Hall-Zombies Need to Keep Eyes off the Screen

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Hall-Zombies Need to Keep Eyes off the Screen

By Jonathan Greenzaid, Online Editor-in-Chief

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They walk through the halls in a zombie-like state, crashing and bumping into people with no regard for their surroundings. It’s not The Walking Dead, but a new generation of “deadwalkers” in CHS who walk through the halls fully occupied on their cell phones.

While many students like to use cell phones in between classes to text friends and parents, study frantically or listen to music, students shouldn’t walk through the halls preoccupied by their cell phones because it slows down the efficiency of hallways, is dangerous and causes too many distractions for students in between classes.

Students on cell phones slow down the pace of the hallways and make it more difficult for other students to get to class on time.

According to a 2014 study conducted by The University of Queensland School of Health and Rehabilitation Science and National Health and Medical Research Council, people who are texting or using apps while walking walk slower and have trouble walking in a straight line.

Additionally, in a 2015 joint study conducted by the University of Bath and Texas A&M University, participants took 5.64 seconds longer to complete a short obstacle course while using a cell phone compared to not using a cell phone.

Students sauntering down the halls on their cell phone also pose a danger to other students walking through the halls.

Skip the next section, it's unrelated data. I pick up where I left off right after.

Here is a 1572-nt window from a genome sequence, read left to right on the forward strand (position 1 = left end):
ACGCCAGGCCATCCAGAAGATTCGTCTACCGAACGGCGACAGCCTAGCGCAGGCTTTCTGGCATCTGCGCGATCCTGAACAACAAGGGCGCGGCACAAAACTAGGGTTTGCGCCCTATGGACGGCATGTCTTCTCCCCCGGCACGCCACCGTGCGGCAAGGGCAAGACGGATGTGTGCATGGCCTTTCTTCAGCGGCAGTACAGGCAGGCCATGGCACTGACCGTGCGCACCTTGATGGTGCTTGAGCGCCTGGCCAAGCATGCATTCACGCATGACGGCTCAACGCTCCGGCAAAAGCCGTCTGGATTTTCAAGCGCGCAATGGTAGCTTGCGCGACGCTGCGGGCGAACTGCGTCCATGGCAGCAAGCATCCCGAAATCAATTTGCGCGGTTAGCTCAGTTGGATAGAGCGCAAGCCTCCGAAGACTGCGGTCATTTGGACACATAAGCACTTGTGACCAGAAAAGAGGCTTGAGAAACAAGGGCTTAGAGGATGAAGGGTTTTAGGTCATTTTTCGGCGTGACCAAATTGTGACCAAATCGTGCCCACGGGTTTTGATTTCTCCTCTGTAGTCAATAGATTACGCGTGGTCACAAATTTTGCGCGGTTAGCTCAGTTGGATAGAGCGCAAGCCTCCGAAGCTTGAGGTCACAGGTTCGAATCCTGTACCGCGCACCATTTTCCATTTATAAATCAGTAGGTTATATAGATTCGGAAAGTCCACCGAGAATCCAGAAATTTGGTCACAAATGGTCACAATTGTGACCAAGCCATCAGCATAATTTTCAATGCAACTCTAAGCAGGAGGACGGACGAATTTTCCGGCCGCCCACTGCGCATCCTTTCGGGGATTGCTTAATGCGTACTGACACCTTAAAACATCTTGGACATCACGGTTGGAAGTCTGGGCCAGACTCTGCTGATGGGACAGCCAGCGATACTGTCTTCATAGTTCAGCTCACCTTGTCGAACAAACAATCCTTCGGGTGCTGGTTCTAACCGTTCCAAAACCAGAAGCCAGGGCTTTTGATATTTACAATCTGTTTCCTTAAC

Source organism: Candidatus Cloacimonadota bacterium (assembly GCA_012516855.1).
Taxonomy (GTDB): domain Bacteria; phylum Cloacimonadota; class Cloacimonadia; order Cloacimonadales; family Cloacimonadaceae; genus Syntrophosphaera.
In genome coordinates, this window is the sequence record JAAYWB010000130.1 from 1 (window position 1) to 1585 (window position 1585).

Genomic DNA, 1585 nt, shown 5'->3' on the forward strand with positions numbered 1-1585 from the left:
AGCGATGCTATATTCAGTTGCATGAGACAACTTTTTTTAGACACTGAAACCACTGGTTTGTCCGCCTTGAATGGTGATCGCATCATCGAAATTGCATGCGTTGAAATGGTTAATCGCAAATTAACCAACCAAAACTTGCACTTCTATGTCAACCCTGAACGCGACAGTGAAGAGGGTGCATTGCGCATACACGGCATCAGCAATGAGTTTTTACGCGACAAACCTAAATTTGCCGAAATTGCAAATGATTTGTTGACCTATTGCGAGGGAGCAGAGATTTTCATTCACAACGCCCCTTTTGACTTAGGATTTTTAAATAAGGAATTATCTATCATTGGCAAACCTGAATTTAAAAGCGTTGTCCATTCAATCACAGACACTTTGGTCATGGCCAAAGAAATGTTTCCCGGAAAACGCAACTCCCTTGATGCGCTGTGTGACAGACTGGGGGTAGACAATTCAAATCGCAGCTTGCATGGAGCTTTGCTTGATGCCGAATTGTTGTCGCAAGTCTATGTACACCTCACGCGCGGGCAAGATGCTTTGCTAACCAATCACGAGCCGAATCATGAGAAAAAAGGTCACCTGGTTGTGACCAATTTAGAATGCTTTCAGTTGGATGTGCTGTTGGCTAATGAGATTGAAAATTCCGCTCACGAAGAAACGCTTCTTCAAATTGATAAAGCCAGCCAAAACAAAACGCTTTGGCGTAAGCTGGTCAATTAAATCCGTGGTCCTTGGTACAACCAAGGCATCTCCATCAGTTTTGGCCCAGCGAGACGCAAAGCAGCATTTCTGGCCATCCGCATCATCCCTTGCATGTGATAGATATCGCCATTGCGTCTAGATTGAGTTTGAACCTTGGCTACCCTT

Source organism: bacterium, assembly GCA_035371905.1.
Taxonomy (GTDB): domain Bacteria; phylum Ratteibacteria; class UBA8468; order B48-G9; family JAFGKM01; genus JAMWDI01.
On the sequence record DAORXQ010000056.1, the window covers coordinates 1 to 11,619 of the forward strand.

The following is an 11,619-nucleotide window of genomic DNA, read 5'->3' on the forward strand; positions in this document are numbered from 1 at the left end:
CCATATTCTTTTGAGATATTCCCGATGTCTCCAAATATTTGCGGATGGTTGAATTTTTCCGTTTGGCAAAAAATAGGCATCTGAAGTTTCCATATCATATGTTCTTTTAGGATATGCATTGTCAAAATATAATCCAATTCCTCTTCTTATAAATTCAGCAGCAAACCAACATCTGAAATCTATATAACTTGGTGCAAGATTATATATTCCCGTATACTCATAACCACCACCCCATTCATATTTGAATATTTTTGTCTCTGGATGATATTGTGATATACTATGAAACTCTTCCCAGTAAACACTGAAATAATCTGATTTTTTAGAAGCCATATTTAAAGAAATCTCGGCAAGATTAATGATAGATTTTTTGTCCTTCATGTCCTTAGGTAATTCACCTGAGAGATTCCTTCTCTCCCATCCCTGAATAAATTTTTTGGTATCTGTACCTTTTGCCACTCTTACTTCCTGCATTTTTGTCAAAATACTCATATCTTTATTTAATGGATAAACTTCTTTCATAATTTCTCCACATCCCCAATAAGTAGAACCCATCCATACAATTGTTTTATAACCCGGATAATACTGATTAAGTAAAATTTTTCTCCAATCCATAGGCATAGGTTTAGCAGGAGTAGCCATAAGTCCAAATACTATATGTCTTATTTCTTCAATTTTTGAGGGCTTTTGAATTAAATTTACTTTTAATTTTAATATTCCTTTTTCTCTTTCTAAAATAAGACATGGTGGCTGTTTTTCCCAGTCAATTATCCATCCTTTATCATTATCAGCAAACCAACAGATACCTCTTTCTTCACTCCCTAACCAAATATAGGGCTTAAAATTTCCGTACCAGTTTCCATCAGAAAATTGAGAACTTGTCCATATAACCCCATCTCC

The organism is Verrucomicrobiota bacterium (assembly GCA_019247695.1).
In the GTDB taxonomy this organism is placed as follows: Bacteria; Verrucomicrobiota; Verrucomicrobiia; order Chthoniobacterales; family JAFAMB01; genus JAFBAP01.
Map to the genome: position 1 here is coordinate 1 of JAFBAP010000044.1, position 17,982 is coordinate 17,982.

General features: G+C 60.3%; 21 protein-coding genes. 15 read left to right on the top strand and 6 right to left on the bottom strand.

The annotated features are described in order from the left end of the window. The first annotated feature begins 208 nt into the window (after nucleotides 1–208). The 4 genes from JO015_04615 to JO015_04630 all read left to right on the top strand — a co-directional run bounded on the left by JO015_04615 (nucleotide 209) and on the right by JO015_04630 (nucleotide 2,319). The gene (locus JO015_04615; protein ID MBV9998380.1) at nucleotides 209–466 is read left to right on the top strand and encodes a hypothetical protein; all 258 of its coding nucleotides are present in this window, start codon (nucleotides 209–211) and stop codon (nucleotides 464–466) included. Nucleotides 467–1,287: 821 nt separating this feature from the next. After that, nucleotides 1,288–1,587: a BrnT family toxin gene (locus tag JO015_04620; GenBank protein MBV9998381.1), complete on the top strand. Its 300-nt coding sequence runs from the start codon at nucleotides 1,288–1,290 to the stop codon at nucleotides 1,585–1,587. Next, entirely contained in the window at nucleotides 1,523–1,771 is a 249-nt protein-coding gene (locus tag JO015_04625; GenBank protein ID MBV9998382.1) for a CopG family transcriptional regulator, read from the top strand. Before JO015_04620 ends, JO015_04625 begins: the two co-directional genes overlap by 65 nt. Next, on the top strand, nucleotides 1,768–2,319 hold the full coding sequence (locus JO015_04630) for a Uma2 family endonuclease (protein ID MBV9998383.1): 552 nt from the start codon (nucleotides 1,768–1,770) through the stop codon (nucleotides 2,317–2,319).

According to a 2013 study conducted by The Ohio State University, the amount of injuries for pedestrians using cell phones has more than doubled since 2005. The study used data from the National Electronic Injury Surveillance system, which collects reports from 100 hospitals from around the country.

Students still bump into each other and hurt each other because walking while using a cell phone is a distraction that hinders one’s ability to walk safely in halls and be fully aware of one’s surroundings.

Additionally, using cell phones in between classes acts as a distraction for students and can hinder students’ performance in school.

According to a May 2015 study by the University of Texas and Louisiana State University, strict cell phone policies in school increased students’ exams scores by as much as six percent and had the impact of increasing the yearly instructional period by five days because students aren’t distracted by their devices during school.
Researching before the next class or contacting parents should not be done in the middle of the hallways. Take a step to the side of the hall where you will not cause commotion.

Let’s put “deadwalkers” to sleep once and for all in the hallways of CHS. Don’t pull out your electronic device in the halls. Wait until lunch or after school to be glued to your screen.